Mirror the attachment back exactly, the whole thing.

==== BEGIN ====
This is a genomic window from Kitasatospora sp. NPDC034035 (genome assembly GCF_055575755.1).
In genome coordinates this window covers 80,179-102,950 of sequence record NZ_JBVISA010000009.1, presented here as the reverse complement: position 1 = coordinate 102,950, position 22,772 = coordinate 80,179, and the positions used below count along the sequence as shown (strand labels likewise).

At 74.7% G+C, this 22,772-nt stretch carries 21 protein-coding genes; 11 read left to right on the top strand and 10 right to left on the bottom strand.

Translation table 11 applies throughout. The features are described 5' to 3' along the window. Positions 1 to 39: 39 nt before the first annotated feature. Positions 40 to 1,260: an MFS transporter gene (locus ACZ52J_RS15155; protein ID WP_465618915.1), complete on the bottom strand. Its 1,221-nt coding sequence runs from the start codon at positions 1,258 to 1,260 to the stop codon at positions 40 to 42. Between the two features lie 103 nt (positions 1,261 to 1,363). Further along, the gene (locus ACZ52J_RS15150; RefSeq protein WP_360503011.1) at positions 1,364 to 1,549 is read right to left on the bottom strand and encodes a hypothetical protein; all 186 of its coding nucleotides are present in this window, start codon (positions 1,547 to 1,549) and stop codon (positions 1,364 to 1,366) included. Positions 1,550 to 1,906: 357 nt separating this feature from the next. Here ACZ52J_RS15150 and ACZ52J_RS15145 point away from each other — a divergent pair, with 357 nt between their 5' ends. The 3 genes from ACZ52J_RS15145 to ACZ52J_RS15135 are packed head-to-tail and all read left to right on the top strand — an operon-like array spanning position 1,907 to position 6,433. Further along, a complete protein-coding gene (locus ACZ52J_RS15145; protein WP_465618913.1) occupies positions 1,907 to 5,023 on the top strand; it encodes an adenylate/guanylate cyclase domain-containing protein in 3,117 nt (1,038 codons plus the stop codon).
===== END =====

This is a genomic window from Kitasatospora sp. NPDC034035 (genome assembly GCF_055575755.1).
In genome coordinates this window covers 80,179-102,950 of sequence record NZ_JBVISA010000009.1, presented here as the reverse complement: position 1 = coordinate 102,950, position 22,772 = coordinate 80,179, and the positions used below count along the sequence as shown (strand labels likewise).

At 74.7% G+C, this 22,772-nt stretch carries 21 protein-coding genes; 11 read left to right on the top strand and 10 right to left on the bottom strand.

Translation table 11 applies throughout. The features are described 5' to 3' along the window. Positions 1 to 39: 39 nt before the first annotated feature. Positions 40 to 1,260: an MFS transporter gene (locus ACZ52J_RS15155; protein ID WP_465618915.1), complete on the bottom strand. Its 1,221-nt coding sequence runs from the start codon at positions 1,258 to 1,260 to the stop codon at positions 40 to 42. Between the two features lie 103 nt (positions 1,261 to 1,363). Further along, the gene (locus ACZ52J_RS15150; RefSeq protein WP_360503011.1) at positions 1,364 to 1,549 is read right to left on the bottom strand and encodes a hypothetical protein; all 186 of its coding nucleotides are present in this window, start codon (positions 1,547 to 1,549) and stop codon (positions 1,364 to 1,366) included. Positions 1,550 to 1,906: 357 nt separating this feature from the next. Here ACZ52J_RS15150 and ACZ52J_RS15145 point away from each other — a divergent pair, with 357 nt between their 5' ends. The 3 genes from ACZ52J_RS15145 to ACZ52J_RS15135 are packed head-to-tail and all read left to right on the top strand — an operon-like array spanning position 1,907 to position 6,433. Further along, a complete protein-coding gene (locus ACZ52J_RS15145; protein WP_465618913.1) occupies positions 1,907 to 5,023 on the top strand; it encodes an adenylate/guanylate cyclase domain-containing protein in 3,117 nt (1,038 codons plus the stop codon).